Natasha Little and Frances Grey in the lead roles are both clearly the best versions I've seen so far, feeling true to how you'd imagine the characters and yet also being likeable. Grey's Amelia is far from intelligent and worryingly low in self-esteem, but she has her own kind of strength. Then you've got the grand old workhorses in the background. Eleanor Bron and Graham Crowden are there in little more than cameos, but the latter made me laugh just by being Crowden.
I adore the monsters. Miriam Margolyes is a bit too cuddly and nice for my tastes as Miss Crawley, but that's the casting director's fault rather than hers. She actually does quite well at being selfish and cynical. It's just that she's Miriam Margoyles. However I can't really imagine anyone doing better in their respective roles than either David Bradley or Tim Woodward, while I'm in awe of the choice they've made with Lord Steyn (this time correctly pronounced "Stain"). The man's terrifying! He's not the elegant aristocrat you might have been expecting, but a pit bull terrier on its hind legs. He looks like a prize fighter. I'm not convinced the actor wasn't coasting a little in his performance, but he's such an ugly sight that it doesn't really matter. Great Scott, that was brilliant. I love what they've done with Bute's manipulative wife, too.
Then you've got the male leads. Rawdon Crawley's the big disappointment. Much as Becky's being watered down, Rawdon's no longer a villain who's met his match but merely a decent sort of chap with an unfortunate moustache. However on the upside here we have: (a) my favourite Jos Sedley so far and (b) the best George Osborne you'll ever see. No one will ever do him better than Tom Ward. He's so sublime in the role that he becomes a gravitational singularity, warping the production around him through sheer force of personality. It's the Tom Ward show while he's on-screen, despite the fact that George Osborne is theoretically a stupid, slightly wishy-washy character whose plot function is mostly to be a triangulation point between Amelia and Becky. Not here. Ward's Osborne is a breathtaking son of a bitch with charm coming out of his ears but an ego so unstoppable that he doesn't really understand the concept of not doing whatever the hell he wants.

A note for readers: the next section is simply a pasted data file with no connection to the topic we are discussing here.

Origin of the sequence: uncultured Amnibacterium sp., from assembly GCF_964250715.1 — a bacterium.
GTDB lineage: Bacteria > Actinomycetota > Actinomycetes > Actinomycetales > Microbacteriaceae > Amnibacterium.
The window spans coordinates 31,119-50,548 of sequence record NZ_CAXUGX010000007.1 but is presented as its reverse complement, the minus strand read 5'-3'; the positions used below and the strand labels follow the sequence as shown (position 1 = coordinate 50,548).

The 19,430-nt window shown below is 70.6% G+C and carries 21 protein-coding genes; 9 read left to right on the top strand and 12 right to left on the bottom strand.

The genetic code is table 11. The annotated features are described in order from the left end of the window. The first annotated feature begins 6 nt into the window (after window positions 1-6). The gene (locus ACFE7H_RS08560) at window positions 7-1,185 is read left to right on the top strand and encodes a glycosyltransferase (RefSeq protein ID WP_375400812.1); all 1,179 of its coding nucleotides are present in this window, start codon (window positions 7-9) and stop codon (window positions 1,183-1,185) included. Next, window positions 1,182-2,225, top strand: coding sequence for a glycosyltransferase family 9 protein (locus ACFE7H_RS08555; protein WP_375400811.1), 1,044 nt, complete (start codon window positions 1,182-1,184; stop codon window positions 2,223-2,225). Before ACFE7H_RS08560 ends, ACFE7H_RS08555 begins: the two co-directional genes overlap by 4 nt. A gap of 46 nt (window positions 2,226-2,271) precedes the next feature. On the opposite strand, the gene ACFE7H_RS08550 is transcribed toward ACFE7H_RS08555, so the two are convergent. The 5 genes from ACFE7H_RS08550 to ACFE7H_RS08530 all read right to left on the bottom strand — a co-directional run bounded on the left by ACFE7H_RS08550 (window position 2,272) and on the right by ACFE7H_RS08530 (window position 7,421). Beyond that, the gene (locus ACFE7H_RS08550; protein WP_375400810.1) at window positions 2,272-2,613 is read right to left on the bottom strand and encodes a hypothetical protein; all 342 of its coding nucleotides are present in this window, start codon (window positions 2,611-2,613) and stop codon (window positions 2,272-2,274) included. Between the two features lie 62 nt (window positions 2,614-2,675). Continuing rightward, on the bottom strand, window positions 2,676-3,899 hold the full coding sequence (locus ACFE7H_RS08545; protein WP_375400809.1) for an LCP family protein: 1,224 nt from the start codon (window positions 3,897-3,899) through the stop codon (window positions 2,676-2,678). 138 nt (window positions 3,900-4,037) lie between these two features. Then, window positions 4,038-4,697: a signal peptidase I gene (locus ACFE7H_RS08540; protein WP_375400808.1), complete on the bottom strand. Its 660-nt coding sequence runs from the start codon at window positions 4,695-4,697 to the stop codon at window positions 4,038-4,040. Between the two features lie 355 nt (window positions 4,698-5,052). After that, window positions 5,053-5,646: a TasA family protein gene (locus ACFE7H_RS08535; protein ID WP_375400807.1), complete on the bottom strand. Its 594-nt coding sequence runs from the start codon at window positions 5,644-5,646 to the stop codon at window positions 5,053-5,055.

I wasn't sure about Philip Glenister, though. Oh, I've no issues with his performance. He's downright impressive, in fact, but I can't help preferring the "stout as an oak" Dobbin-ness of the adorable Bryan Marshall in 1967. However as with Margoyles, that's a question for the casting director rather than the actors themselves.
This certainly isn't a soft-soap aftershave commercial, though. The George-Amelia storyline gets downright brutal, which is a credit to both Grey and Ward. The sequence of Mr Sedley's bankruptcy is a tour de force, Becky's still a pretty nasty customer even if she's not as bad as Thackeray painted her and overall 19th century society seems like a genuinely dangerous place.
Murray Gold is being even more boisterous than usual on the soundtrack, incidentally, but I quite liked that. I also appreciated Becky and Amelia's sons taking their place in the story.
If nothing else, I'd say Andrew Davies deserves the credit for proving to Hollywood that Vanity Fair wasn't unfilmable after all and thus six years later causing the Reese Witherspoon film to happen. Overall, this adaptation is an achievement. Episode one is incredible, while episode two is bloody good as well. I don't really like the final episode, which had burnt its dramatic bridges by undermining Becky's evil and is thus a poor shadow of Thackeray's, but at any rate I can respect the integrity with which it's treating Dobbin and Amelia. At the end of the day, this is strong television. It's good costume drama and until part six it feels as if it's honouring the spirit of the original even if it's deviating from the letter.
Natasha Little has nice cleavage, by the way.